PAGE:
By Budd Bailey
The number of seventh-round draft choices who reached the Hockey Hall of Fame has to be a very small one. The number of 177-pounders who are enshrined in Toronto probably isn’t too big either.
No doubt about it – Doug Gilmour beat the odds.
Gilmour was taken right after Jay Ness and just before Brad Ramsden in the 1982 Entry Draft. Gilmour went on to become the best player taken there, probably topping the careers of such players as Phil Housley and Dave Andreychuk. The forward finished with 1,414 points in 1,474 career games, which isn’t bad at all for a guy who broke in as a fourth-line checking center.
That’s a pretty good story, and he tells his side of it in the book, “Killer.” Gilmour took his time with writing the story, since he retired in 2003. It’s easy to wonder if he still needed a little more time to put things into more perspective.
Here’s a quick refresher on his career. Gilmour grew up in Kingston, Ontario, in a sports-minded family. His brother was even a pro hockey player. Doug’s youth is a rather standard story, a smallish player who had world-class stats in junior hockey. He had 119 points in 76 games at 18 years of age, and a ridiculous 177 points in 68 games at 19. And when he got to St. Louis, the Blues made him … a checker. Well, maybe that’s why the Blues have never won a Stanley Cup.
But eventually, Gilmour got his chance after three years of good two-year play, and he scored 105 points in 1986-87. A year later, the center was traded to Calgary, where he helped the Flames win a Stanley Cup in 1989. Then in 1992, Gilmore was part of a massive, five-for-five deal with the Maple Leafs … and that’s where the story really gets interesting.
After an initial half-season of adjustment, Gilmour burst out in 1992-93 – a season that is fondly remembered by Toronto’s hockey fans. That was the season that the Leafs could have won the Cup, but Wayne Gretzky and the Kings got in the way in the conference finals. Still, Gilmour was idolized in Toronto, which as is written here has benefits and pressures magnified beyond what most could believe. I would bet that some would call Gilmour the greatest Maple Leaf ever, at least during the time from 1992-94.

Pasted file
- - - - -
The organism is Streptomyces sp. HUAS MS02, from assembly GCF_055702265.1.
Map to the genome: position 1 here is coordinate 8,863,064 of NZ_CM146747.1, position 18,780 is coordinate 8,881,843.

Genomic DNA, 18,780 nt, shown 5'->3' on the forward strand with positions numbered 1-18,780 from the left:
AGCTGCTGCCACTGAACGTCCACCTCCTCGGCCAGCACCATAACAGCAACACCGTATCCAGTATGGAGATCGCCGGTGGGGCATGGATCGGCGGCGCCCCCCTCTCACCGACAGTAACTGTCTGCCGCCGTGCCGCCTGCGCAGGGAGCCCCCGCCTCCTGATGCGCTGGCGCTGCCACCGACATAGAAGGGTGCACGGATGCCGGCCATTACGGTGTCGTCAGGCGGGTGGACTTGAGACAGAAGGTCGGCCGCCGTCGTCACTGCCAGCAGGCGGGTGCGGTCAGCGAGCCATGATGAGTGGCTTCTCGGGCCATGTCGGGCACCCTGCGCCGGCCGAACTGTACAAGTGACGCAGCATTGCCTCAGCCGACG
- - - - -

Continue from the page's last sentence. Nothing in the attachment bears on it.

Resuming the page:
From there, Gilmour did some bouncing from team to team – New Jersey, Chicago, Buffalo, and Montreal. By the time he passed through Buffalo (personal note: I covered the team in his time there), he seemed a little worn down by stardom. He didn’t have much to say about his time with the Sabres, although he did say that he had trouble playing for coach Lindy Ruff because he had played against Ruff for long portions of his career. By the way, I have heard that Gilmour and Dave Andreychuk – future Hall of Famers – had control of the locker room back then, much to the consternation of the Sabre coaching staff.
Gilmour eventually returned to Toronto, hurt his knee badly in his first game there, and never played again. He’s taken a variety of jobs, including junior hockey coachiing, since retiring from the NHL.
In the book, Gilmour goes through the seasons, one after another, easily enough. There are some stories about some of the big goals and big games he had, and encounters with coaches and teammates along the way. It’s all told in a rather dry manner. Gilmour does seem to come to life a bit when describing pranks and practical jokes played on teammates and others, although that sort of stuff may not strike everyone as particularly amusing.
Now, I know that there are thousands of people who still love Doug Gilmour and the way he played hockey. They no doubt rushed to the bookstore when this book was released, and zipped through the text with a smile on their faces – especially the parts of the 1993 team. That’s fine. But it’s easy to ask for something more in a book like this. There isn’t too much about anyone else in his orbit, and Gilmour doesn’t particularly come across as an introspective person.
Gilmour only devotes a couple of sentences to a well-publicized 1988 lawsuit. He simply says he faced some false legal accusations, which he said were rejected by a grand jury. Gilmour describes it as “the most difficult time in my life.” It’s obviously tough to know from a distance if there were legal or personal after-effects from that episode. But the incident apparently led to his trade from St. Louis to Calgary. Could he have said more here? Should he have said more, or even less? I’m not going to take sides without knowing the complete story, but it’s a curious passage in the book.
“Killer” will tell you the story of a hockey player who seemed to be playing chess on the ice when everyone else was playing checkers. He deserves full credit for a great career. Some readers of Gilmour’s autobiography, though, will come away seeking more.
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